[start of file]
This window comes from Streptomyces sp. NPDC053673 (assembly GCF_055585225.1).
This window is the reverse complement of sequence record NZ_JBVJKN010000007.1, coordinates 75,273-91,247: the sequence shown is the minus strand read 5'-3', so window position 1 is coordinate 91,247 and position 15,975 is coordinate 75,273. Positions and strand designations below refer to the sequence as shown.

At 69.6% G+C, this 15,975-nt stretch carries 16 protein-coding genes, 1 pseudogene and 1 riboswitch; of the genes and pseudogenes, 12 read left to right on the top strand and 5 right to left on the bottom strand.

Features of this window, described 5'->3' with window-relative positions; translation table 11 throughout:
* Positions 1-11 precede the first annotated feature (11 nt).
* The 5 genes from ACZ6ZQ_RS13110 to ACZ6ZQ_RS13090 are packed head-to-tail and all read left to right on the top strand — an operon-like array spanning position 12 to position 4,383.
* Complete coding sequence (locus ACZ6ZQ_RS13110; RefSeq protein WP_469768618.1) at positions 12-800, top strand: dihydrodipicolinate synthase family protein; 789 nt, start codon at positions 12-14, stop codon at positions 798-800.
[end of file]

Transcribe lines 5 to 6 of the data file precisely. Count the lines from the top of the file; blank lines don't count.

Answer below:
* Positions 1-11 precede the first annotated feature (11 nt).
* The 5 genes from ACZ6ZQ_RS13110 to ACZ6ZQ_RS13090 are packed head-to-tail and all read left to right on the top strand — an operon-like array spanning position 12 to position 4,383.